Taking Charge—biotechs already approaching Novartis to partner on 'game changing' CAR-T platform

With the first generation of CAR-T therapies having shaken up the cancer space, all eyes are on what comes next. So it shouldn’t be a surprise that biotechs have already been in touch with Novartis to see whether they can jump onto the Swiss pharma’s T-Charge platform.

While approved CAR-Ts from the likes of Bristol Myers Squibb, Gilead's Kite Pharma and Novartis with its own Kymriah have scored successes in terms of efficacy, manufacturing them is a long, complex process that has stifled their wider accessibility. This is because of the work done to T cells once they are taken from the patient's blood, where they are changed in the lab to add a gene for a chimeric antigen receptor, or CAR, before being administered back to the patient.

In contrast, Novartis' T-Charge process sees most of the CAR T-cell expansion occurring within the patient’s body. Reducing the time the cells spend ex vivo helps preserve the naive and stem cell memory T cells, leading to—so the theory goes—better responses, improved long-term outcomes and a reduced risk of severe adverse events. Novartis' ultimate goal: to make the best T-cell product possible.

“We can retain all those younger T cell attributes and by doing that we shorten the timeframe and so we improve the accessibility,” Jennifer Brogdon, Ph.D., head of cell therapy research in the Department of Exploratory Immuno-oncology of the Novartis Institutes for BioMedical Research, told Fierce Biotech in an interview.

Novartis is trialing two CAR-T therapies produced from the platform. Phase 1 data released Sunday showed that one of these assets, dubbed YTB323, produced a 63% complete response rate after three months among the 26 patients with relapsed/refractory diffuse large B-cell lymphoma who were treated with the dose that will be taken into phase 2 studies.

Eight patients continued to show a response rate eight to 16 months after their infusion, and the median duration of response has not been reached, Novartis said.

Meanwhile, a follow-up analysis of a phase 1 study of the other asset, PHE885, showed a 96% overall response rate among the 23 patients with relapsed/refractory multiple myeloma who were evaluable for efficacy. Clinical responses occurred rapidly and deepened over time, according to Novartis, with 15 patients showing ongoing responses at the time of data cutoff.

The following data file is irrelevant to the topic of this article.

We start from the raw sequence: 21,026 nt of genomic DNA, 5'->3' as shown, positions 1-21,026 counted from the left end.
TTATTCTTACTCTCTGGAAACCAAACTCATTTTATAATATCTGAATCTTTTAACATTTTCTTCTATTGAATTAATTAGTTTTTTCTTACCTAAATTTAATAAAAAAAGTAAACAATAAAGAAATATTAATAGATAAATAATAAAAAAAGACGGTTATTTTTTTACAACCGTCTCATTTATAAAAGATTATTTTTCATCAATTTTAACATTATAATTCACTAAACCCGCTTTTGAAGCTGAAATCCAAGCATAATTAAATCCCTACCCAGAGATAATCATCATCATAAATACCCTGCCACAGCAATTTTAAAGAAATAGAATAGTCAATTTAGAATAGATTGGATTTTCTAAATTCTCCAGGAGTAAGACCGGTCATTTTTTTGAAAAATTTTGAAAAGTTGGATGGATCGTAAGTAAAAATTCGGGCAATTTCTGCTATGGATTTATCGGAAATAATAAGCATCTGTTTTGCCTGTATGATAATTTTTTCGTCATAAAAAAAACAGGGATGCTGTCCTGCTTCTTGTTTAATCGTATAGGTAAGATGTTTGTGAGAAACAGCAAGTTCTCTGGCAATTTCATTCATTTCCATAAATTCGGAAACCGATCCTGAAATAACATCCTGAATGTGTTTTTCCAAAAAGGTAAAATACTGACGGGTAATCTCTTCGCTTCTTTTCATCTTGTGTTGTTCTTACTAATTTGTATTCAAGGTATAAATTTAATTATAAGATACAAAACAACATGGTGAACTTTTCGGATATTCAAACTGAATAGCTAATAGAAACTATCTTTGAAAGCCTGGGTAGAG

The data look “really promising,” Brogdon said, noting that many of the patients on the PHE885 trial had a very high risk profile. Her team is now starting to enroll patients whose cancer is at a less severe stage, which could give them data more easily comparable to studies of similar therapies.

Expressions of interest

Even before the latest readouts, the platform has been generating enough excitement that CAR-T-focused biotechs have contacted Novartis to explore the possibility of giving their own candidates the T-Charge treatment.

“We're open to considering how to partner and leverage other assets on our T-Charge platform,” Brogdon said. “Innovation comes from a lot of different areas, and we at Novartis continue to look for those opportunities to collaborate where others might have additional opportunities.”

While the Big Pharma was keen to stress that no agreements have yet been signed with prospective biotech partners—and remained tight-lipped on their identities—the interest is testament to the untapped potential of CAR-Ts. “We really envision this as a platform that will be game changing for the future of CAR-T,” Brogdon said.

All approved CAR-Ts to date are what are called autologous treatments, meaning they are based on donations of a patient’s own cells. An up-and-coming class of CAR-Ts in various stages of clinical testing is known as allogeneic, or "off-the-shelf," therapies, because they use engineered cells collected from a third party.

Brogdon said she hopes the potential for the T-Charge platform to make CAR-Ts easier to manufacture and therefore reach patients means it can compete with these off-the-shelf options. Novartis' current focus is on using the T-Charge process to generate autologous therapies, and Brogdon said there are no plans to attempt to adapt it for allogeneic therapies, which require more edits to the T cells. 

Charging forward

Beyond YTB323 and PHE885, Novartis has a number of preclinical assets that have the potential to leverage the platform for additional indications. The T-Charge platform offers the opportunity to expand its CAR-T portfolio beyond the protein CD19—the most widely used target in approved CAR-T therapies—to explore new ones in hematologic malignancies as well as combinations of a CAR-T and other immunotherapies and traditional anticancer therapies, the company said.

“We're certainly committed in the hematology space, where we feel like there's proven benefit. And we continue to look towards what are the relapse and resistance mechanisms that are arising in these different patient populations and across the B-cell malignancies? Can we add additional flavors that might help where there is still a need?” Brogdon said.

“And, of course, we're quite keen to move into solid tumors as well … but the bar there is much higher,” she added. “So I think we're all realistic about the challenges in the solid tumor space.”

With Novartis' mission statement of making the “next leap forward in the development of CAR-T therapies and reimagining cancer survival,” it sounds like the interest from prospective biotech partners won’t be letting up anytime soon.